Her death, as is well known, caused the greatest constitutional crisis since the abdication of Edward VIII, or, to be more accurate, since Edward VIII’s desire to marry a divorced American socialite named Wallis Simpson. The queen had never been more unpopular — WHERE IS OUR QUEEN? was one headline, SHOW US YOU CARE another. In London that early September, it felt as though the monarchy were on its last legs. There was also “the Diana Effect” — the end of the British stiff upper lip, showing your feelings, crying in public — it’s thought to be when Britain stopped being Britain and became America.

Kate and William are, at least, more or less the same age: 29. In fact, she’s five months older than he. Diana was 20 when she married the 32-year-old Prince Charles, and that twelve-year age gap always seemed more like 200 years. Also, Diana was famously a virgin when she married Charles, albeit one who had been photographed in a see-through skirt with no slip on underneath. The world knew what was coming on her wedding night—that it might be somewhat traumatic, the virgin and the toothy old guy who didn’t seem to like her very much. (“Whatever ‘in love’ means …”) William and Kate have not only had plenty of other relationships; they have been together for so long that presumably their romantic relationship is already that of a married couple. Maybe she buys special underpants for his birthday, but beyond that, it’s probably all quite consensual and respectful and nice. This is what Kate has to contend with, and basically she is dealing with it by being as respectable as possible. Kate’s modest dresses and glossy hair are very much in keeping with En­gland’s new austerity program, the return to traditional British values that the new government is so keen on. For the official Mario Testino engagement photos, she wore a dress from Reiss, a not very expensive chain shop, from a season ago. The happy couple are asking for charitable donations in lieu of the 6,000-plus wedding presents that Charles and Diana received. She has publicly gotten angry with the paparazzi only once: They surrounded her on her way to work, and her lips got a little pursed. Kate’s model in all this is the queen herself, who, with the exception of the “Annus Horribilis” speech, has never remotely let her guard down in public, and even that was in Latin. Other than that, Elizabeth has been the model of rectitude and thrift in the public eye for over 50 years now. Kate has clearly been paying attention. The true fact of William and Kate is that they are, when the cameras stop snapping, quite dull. That, of course, is their great trick; a quiet abdication, an abdication by ordinariness.

In the tabloid and reality-television era, this may have financial implications. More than ever, the royal family is a business, and their business is Britain; they are there to promote it. No matter how respectable (read dull) Wills and Kate are, the wedding will certainly be massive. It’s thought that a billion people worldwide will watch it on TV. There was even some talk of broadcasting it in 3-D. That thinning royal pate will be coming at you in high definition. The chief executive of VisitBritain, the government’s tourism agency, predicted that thousands of people would jet in from near and far to join the crowds planning to line the streets around Westminster Abbey and that tourism in England would get “a halo effect,” the warmth of people’s feelings for the happy couple rushing Britain to the top of the desired-summer-­holiday-­locations standings. Wedding-merch sales — mugs and plates (tea towels are officially banned), an official £5 coin, that sort of thing — could run to £26 million, with a further £360 million in food and grocery sales as families cluster around the flickering screen as though it were still the fifties and there were only one channel on offer. So that’s obviously good. Furthermore, the Middletons have offered to make a quite significant contribution to the estimated £10 million cost of the wedding so that the burden does not fall entirely on the royal family and by extension the taxpayers, particularly when Britain is in such severe economic distress. Apparently they would like their contribution to cover something discrete, the honeymoon or the flowers or something; they want to do more than just write a check.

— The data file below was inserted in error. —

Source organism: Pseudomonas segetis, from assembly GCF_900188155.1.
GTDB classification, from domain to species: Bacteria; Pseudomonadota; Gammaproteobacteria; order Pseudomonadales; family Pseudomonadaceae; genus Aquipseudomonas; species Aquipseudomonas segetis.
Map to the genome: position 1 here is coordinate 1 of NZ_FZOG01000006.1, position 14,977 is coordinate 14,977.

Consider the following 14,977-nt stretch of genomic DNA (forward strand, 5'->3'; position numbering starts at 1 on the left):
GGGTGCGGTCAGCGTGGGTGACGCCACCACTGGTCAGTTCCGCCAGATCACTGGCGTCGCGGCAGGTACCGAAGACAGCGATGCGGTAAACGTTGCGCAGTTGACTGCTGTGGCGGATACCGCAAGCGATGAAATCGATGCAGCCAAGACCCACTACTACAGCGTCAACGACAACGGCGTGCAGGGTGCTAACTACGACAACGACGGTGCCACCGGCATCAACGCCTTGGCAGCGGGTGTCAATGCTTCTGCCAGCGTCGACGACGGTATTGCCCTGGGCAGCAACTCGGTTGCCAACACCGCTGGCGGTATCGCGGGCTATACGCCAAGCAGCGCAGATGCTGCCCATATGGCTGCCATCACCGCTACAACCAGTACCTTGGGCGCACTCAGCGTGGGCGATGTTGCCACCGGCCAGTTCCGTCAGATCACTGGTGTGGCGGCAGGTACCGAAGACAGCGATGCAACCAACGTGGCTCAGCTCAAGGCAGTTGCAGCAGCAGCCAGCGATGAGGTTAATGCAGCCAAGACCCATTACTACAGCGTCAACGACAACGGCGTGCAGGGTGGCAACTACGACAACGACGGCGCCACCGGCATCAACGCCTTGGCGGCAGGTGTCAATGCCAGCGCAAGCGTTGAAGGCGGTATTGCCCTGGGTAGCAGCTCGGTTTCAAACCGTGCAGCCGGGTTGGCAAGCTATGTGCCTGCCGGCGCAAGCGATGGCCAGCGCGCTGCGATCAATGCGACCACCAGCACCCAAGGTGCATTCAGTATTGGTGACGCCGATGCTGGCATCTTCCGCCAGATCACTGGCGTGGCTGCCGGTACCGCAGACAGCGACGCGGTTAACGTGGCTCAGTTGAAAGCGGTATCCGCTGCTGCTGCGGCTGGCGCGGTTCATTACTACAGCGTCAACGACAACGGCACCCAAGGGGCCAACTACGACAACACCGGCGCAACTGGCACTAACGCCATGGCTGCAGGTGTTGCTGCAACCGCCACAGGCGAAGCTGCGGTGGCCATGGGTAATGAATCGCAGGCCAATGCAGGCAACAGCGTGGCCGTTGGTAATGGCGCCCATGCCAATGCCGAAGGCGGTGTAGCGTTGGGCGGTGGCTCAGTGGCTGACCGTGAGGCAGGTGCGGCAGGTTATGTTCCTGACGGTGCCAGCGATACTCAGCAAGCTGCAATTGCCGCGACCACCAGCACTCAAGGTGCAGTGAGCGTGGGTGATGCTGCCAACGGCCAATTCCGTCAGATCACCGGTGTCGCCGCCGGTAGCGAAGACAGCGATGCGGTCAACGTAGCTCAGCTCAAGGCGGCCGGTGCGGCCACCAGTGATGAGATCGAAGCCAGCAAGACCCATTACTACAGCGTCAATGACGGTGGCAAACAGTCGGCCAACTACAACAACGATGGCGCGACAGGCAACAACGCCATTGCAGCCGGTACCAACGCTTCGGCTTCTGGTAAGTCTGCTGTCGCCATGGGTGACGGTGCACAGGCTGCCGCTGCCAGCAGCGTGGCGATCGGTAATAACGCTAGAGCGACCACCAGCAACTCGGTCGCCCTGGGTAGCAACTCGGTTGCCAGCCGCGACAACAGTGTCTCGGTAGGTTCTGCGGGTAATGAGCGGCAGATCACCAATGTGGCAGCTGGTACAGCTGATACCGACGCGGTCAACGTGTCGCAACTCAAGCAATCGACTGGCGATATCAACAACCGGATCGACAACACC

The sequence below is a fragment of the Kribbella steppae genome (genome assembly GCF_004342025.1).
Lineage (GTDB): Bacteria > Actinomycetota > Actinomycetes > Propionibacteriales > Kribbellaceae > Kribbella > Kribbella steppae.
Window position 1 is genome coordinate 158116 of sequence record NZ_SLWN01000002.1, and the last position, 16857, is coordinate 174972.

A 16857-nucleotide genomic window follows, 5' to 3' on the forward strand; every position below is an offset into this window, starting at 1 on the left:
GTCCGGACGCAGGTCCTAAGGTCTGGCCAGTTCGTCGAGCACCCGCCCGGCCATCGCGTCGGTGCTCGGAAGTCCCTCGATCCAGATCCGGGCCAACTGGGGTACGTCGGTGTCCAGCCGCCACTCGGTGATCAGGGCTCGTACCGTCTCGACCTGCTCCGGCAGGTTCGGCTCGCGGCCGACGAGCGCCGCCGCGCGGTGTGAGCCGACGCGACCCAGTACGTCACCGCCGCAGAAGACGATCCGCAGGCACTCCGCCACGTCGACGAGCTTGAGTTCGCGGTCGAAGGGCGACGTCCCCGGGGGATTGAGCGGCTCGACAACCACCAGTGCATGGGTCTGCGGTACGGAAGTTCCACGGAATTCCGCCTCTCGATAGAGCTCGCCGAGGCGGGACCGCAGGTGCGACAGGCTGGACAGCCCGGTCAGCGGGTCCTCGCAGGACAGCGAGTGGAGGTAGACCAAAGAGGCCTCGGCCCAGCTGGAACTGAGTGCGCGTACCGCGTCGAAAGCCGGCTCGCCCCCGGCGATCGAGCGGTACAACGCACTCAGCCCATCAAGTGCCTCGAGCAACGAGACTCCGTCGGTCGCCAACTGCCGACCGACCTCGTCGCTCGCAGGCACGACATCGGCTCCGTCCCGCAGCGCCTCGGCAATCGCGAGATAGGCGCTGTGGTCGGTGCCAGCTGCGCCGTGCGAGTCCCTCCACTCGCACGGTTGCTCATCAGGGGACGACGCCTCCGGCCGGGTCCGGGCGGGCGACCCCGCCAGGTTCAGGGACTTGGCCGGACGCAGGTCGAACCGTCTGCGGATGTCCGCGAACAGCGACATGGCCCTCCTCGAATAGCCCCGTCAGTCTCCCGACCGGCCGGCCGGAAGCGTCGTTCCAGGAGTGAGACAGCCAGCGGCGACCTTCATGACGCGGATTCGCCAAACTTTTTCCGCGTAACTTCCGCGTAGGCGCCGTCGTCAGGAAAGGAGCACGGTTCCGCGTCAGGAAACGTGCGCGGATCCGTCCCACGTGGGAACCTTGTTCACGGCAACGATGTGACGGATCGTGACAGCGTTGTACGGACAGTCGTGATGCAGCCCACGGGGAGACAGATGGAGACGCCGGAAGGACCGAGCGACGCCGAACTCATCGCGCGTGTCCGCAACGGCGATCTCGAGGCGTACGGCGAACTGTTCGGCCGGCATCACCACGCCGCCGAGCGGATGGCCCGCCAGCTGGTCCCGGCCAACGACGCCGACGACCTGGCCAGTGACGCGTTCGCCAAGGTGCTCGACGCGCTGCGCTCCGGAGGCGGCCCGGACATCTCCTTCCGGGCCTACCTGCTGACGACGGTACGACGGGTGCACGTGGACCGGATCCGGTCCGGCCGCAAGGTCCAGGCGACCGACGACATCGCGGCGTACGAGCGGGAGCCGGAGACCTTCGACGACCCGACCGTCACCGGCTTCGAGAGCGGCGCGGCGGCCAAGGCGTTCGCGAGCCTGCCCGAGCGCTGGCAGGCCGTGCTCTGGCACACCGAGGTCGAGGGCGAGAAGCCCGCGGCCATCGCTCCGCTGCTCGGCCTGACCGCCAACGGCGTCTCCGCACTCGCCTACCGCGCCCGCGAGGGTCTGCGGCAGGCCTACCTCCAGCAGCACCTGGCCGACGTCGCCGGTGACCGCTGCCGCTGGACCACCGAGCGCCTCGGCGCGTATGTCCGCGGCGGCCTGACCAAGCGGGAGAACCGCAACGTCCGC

But it turns out that historically, royal weddings actually are bad for tourism — even when the royals in question were considerably more vivid than the current pair. The wedding of Charles and Diana accompanied a 15 percent drop in U.K. tourism, while that of Prince Andrew and Sarah Ferguson saw an 8 percent decline from the average for that time of year. Perhaps tourists don’t like knowing they’re officially not the center of attention. On top of that historic bad news, the Department of Homeland Security has announced a travel advisory for Britain during that period because of increased fears of terrorism, so that eliminates Americans, and they’re generally thought to be the ones who care. In additional bad news, the economy is predicted to take a £5 billion hit, dwarfing any uptick in mug sales. Prime Minister David Cameron has declared April 29 a national holiday, and as it follows the three-day Easter weekend, the theory is that many people will simply choose to take that whole week as vacation time; airline reservations are way up for that week.

So the royal wedding is not liable to be much of an economic stimulus — but is it good for the brand? If Kate and William follow the example of his grandmother, and if the only people who care about the difference in their respective social standings are a small group of Hooray Henries in West London, and if they don’t seem to be helping the British economy, and if they don’t really help sell magazines in the long run, what are they there for? Or, to put it another way, does England really need Kate when they already have a very pretty, privileged, shiny-haired princess in town? After all, Gwyneth Paltrow lives there.

Kate Middleton and the Real Housewives of Kensington Palace